and while i am on the topic of needles.    did you know that a needle eye has two sides?   some of the appliquers hadn't heard this tidbit.   the eye of the needle is punched out.   that makes the under side of the eye rougher and harder to thread.  the top where the punch enters the needle is more rounded.   if you are having trouble threading your needle turn it over and thread from the other side.   you will almost always be able to thread, easily, from the right side.

gini in north idaho

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Barbara replied on Tue, Apr 24 2012 12:46 PM

Gini, thanks alot for all this great info on needles  it really is helpful when you are looking for good brands of applique needles Barbara

Liberty,Missouri

EAT!! SLEEP !! QUILT!!

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Sheila replied on Tue, Apr 24 2012 2:30 PM

Gini - Great tips on the needles! I guess I thought needles were made using a "mold" method but, either way, now that I think about it, it makes sense that there would be a right & wrong side to the eye!

 

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Nana replied on Tue, Apr 24 2012 3:12 PM

Gini

I did know that there was a "right" side to the eye of a needle and have frequently turned my needle over when having trouble threading.  But it had been so long since I learned this tidbit that I had forgotten why I turned my needle over.....ROFLOL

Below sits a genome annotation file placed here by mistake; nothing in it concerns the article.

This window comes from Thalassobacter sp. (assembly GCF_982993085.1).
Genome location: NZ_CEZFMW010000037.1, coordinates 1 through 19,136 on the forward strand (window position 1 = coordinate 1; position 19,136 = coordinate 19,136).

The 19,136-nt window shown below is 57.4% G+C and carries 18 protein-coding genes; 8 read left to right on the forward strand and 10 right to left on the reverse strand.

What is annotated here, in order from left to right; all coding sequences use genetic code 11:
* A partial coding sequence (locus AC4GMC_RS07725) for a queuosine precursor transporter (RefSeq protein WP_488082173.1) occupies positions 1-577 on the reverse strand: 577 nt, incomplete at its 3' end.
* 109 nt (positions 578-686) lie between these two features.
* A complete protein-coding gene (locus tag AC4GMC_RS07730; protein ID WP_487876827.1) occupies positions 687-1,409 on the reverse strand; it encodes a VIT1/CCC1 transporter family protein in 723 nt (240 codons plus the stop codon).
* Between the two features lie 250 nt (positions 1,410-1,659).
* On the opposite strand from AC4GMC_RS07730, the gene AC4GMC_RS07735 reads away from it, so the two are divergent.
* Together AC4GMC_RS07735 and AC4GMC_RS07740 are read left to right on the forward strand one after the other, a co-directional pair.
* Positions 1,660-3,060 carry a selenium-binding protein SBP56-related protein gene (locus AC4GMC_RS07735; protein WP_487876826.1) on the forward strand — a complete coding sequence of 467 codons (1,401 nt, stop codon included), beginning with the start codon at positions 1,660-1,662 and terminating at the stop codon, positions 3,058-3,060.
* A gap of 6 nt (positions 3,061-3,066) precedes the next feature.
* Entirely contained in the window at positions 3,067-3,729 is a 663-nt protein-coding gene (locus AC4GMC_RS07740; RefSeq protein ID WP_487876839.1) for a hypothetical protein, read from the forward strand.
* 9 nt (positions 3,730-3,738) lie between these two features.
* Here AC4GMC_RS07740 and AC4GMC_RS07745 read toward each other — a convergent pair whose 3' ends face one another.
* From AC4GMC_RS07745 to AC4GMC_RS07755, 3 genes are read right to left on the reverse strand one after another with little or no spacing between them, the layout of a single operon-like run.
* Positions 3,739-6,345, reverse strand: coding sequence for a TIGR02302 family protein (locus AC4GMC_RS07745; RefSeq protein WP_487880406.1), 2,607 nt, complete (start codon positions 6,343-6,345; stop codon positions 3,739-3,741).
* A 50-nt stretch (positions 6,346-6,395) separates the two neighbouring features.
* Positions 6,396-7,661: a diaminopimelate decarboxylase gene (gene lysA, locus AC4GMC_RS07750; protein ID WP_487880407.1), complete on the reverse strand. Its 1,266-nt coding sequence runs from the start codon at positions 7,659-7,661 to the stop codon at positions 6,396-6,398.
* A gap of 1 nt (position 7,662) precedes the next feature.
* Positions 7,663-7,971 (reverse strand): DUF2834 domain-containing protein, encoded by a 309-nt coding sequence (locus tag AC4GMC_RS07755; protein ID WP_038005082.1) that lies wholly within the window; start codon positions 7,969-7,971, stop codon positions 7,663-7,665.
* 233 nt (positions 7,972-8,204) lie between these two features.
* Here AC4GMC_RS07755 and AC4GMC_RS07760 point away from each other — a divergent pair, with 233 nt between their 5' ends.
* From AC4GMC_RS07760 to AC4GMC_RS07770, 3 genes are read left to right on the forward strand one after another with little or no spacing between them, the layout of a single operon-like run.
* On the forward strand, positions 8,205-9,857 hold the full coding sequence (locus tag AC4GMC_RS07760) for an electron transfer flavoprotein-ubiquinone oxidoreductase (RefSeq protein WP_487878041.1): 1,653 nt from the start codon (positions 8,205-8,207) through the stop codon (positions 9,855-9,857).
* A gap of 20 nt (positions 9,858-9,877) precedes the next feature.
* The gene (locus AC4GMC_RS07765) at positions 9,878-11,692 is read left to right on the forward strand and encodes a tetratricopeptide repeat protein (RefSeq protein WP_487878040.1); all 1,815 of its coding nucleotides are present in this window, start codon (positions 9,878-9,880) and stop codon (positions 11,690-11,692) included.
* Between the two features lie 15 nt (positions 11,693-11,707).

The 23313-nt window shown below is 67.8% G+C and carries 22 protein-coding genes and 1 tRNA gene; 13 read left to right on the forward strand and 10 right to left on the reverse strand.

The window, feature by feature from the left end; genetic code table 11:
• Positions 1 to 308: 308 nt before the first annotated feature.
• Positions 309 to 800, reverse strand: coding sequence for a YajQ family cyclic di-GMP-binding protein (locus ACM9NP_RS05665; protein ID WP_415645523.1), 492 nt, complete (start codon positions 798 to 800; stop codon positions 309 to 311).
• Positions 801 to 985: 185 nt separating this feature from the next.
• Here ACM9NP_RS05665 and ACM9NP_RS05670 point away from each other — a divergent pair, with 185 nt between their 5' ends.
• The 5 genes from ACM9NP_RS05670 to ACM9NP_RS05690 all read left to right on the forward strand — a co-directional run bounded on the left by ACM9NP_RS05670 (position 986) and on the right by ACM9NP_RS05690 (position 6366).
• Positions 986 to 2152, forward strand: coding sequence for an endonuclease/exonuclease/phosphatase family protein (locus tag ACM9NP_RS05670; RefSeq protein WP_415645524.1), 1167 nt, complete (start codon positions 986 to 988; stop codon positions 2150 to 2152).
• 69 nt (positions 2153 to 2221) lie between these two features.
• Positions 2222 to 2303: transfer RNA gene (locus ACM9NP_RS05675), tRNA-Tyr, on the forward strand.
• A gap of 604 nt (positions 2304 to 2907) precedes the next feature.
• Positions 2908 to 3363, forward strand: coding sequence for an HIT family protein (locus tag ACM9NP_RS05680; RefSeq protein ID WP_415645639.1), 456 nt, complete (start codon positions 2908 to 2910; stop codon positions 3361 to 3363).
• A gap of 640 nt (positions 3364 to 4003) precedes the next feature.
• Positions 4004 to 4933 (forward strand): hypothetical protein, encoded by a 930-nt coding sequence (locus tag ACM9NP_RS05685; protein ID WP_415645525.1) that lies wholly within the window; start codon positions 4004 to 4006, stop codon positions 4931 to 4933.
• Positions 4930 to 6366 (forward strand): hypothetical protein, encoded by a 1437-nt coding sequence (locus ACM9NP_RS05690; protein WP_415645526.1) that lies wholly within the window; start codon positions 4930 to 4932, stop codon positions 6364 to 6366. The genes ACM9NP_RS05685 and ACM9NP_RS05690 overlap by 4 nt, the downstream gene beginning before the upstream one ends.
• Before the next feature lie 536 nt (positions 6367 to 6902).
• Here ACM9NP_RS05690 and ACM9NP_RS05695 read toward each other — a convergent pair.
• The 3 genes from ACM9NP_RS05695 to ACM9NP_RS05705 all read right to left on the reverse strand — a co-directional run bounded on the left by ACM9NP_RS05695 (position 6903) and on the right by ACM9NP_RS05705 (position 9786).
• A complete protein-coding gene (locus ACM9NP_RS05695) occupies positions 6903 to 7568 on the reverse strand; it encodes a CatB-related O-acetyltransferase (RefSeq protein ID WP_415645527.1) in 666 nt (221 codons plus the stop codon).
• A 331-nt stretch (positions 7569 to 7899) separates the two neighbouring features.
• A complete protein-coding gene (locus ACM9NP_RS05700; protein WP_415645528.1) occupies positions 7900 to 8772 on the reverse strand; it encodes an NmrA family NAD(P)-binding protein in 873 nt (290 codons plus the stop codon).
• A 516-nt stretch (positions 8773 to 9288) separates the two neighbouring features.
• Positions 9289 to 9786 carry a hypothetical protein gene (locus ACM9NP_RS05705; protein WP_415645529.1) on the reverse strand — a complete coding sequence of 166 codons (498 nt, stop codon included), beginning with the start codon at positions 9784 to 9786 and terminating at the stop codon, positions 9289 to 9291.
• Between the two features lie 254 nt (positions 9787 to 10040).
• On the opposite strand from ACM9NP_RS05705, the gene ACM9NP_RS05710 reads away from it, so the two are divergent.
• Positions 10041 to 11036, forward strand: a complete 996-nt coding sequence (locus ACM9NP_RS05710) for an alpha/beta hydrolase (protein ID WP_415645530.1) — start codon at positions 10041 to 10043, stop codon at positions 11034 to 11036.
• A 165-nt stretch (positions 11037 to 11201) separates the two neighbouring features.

Vinton, Virginia

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Lillie replied on Tue, Apr 24 2012 5:43 PM

Nana:

Gini

I did know that there was a "right" side to the eye of a needle

I totally did not know there is a right and wrong side of the eye. It's nice to learn something new.

northern colorado

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gini replied on Tue, Apr 24 2012 6:20 PM

sheila, i think needles are made by drawing out a long thin piece of metal, then cut ground and polished to a point.  another metal  coating is then put on the needle to make it slicker. i'll have to go look this all up, i might be making it up.  

here is an interesting article, i was close to right.

" In the 20th century, more than 20 steps were taken to manufacture an
enormous variety of sewing needle, for hands and machines. Needles are
made two at a time, from coils of steel wire. The wire is straightened
and cut to the length of two. Through a grinding process, points are
formed at both ends. Using a grindstone, the needle is turned
repeatedly until the point is fine and even.

[...]

Next, the eyes are stamped into the wire near the middle; two flat
areas are stamped first, with the perfectly sized eyes punched through
by another machine. Another piece of wire is drawn through the holes
(like dental floss after a cleaning) so when the needle wire is cut
apart, two needles remain, hanging from the wire. Their heads are
smoothed and rounded. Their bodies are checked for straightness,
tempered for toughness, and polished for smoothness."

gini in north idaho

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Annie replied on Tue, Apr 24 2012 11:51 PM

Wow Gini way to go. How can any one person know so much about needles?

Thanks for the lesson. I have learned a ton